After the debacle of the 1994 picture, 20th Century Fox released the first legitimate Fantastic Four film in the summer of 2005. Directed by Tim Story, Fantastic Four co-stars Ioan Gruffudd, Michael Chiklis, Chris Evans, and Jessica Alba as astronauts who go up into space for a little science experiment, get hit by some cosmic cloud, and come back to Earth with superpowers. The rest of the movie finds the group dealing with powers, celebrity, and each other. At the same time, an old college rival who was on that same mission is adjusting to his newfound powers in a less healthy fashion. By the end, there's a big showdown between the four mass-market-ready superheroes and the big baddie.

That's pretty much all you get. Fox didn't make a superhero film, they made a product. Thanks to the massive box-office success of X-Men in 2000 and Spider-Man in 2002, superheroes became a hot commodity. However, unlike those pictures, the debut of Marvel's First Family is rather formulaic: there's the introduction, the transformation, the heroes' journey, and finally the explode-y finale. It's so cookie-cutter you could almost guess what happens next as you are watching it. More egregious is that it tries really hard to make The Fantastic Four cool: Johnny Storm is into extreme sports, there's mainstream rock music, and it goes for the laziest of humorous dialogue. Also, they hired Jessica Alba. She wasn't cast to portray Sue Storm; she was picked because she was "hot".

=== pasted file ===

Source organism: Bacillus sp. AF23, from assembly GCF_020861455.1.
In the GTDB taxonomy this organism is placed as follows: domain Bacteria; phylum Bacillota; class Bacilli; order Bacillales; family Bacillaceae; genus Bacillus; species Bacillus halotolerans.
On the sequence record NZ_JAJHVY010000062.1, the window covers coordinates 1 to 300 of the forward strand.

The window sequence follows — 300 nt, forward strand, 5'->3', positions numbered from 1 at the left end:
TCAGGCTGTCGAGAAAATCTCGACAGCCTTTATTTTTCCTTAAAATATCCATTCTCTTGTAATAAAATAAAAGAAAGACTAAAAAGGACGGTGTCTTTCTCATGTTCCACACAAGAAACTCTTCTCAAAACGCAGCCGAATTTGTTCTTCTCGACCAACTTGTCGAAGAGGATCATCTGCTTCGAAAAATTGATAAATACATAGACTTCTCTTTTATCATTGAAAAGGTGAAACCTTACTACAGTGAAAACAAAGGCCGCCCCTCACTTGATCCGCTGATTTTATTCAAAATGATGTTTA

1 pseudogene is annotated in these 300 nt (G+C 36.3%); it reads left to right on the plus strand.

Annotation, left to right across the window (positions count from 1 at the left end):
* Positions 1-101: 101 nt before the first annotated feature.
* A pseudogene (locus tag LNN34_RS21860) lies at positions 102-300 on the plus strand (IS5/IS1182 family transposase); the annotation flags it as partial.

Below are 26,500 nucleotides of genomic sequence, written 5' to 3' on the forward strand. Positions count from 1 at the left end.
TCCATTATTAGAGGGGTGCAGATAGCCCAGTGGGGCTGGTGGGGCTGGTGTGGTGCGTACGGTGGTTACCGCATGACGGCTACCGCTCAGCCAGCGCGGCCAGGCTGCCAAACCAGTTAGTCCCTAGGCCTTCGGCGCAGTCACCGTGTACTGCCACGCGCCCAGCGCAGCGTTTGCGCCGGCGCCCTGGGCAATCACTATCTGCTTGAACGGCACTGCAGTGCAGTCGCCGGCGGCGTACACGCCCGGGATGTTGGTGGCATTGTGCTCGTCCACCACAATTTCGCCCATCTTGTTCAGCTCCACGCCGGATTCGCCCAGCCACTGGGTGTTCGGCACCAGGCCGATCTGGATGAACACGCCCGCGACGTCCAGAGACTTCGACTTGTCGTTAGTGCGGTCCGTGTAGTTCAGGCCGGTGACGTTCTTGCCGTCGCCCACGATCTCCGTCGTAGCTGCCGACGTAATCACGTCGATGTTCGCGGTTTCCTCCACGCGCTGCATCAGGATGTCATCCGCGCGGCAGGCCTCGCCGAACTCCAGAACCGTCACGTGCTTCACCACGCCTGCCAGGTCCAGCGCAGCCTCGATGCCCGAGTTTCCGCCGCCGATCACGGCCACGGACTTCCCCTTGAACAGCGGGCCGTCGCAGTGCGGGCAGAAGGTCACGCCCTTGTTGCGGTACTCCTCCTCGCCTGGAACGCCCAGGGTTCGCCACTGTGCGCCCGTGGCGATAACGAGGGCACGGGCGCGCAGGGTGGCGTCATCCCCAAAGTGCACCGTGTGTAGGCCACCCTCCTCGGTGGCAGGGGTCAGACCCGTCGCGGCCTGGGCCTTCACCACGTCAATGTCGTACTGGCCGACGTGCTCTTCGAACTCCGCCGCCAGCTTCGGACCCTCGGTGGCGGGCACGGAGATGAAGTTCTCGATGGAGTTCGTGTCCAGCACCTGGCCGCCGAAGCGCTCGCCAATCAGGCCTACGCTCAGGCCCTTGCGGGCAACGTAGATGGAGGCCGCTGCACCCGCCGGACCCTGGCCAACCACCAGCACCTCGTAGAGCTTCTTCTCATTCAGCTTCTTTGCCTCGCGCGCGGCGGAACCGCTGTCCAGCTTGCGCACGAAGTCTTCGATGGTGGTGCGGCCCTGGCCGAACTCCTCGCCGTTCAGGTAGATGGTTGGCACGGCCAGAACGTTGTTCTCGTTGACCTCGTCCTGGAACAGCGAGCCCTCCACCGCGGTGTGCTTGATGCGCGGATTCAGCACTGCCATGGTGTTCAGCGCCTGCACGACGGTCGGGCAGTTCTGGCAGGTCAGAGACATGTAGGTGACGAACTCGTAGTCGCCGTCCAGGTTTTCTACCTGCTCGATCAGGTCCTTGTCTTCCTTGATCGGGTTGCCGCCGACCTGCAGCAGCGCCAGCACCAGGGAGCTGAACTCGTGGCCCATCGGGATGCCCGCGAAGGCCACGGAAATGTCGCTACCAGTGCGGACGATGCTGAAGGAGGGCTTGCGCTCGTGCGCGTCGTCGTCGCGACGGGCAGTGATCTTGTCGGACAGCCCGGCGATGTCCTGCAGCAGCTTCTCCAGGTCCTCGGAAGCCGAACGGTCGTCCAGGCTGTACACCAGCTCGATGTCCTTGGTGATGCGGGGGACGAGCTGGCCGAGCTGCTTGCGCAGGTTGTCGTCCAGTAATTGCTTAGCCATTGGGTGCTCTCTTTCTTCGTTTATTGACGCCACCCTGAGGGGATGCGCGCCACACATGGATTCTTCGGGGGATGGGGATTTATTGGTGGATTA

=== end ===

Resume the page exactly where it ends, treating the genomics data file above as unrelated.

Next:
"Like, I'm a scientist, and stuff."

The only things I actually got a kick out of while watching this movie are (future Captain America) Chris Evans as Human Torch, Michael Chiklis as The Thing, and the two of them together. Evans did a great job at making Johnny Storm a likeable guy despite his over-inflated ego. Bruce Willis was probably not available, or wisely said no, but Chiklis still perfectly captures The Thing's gruff but good-natured spirit. Not only do these two resemble their comic book counterparts in performance, but they make a great comedic duo.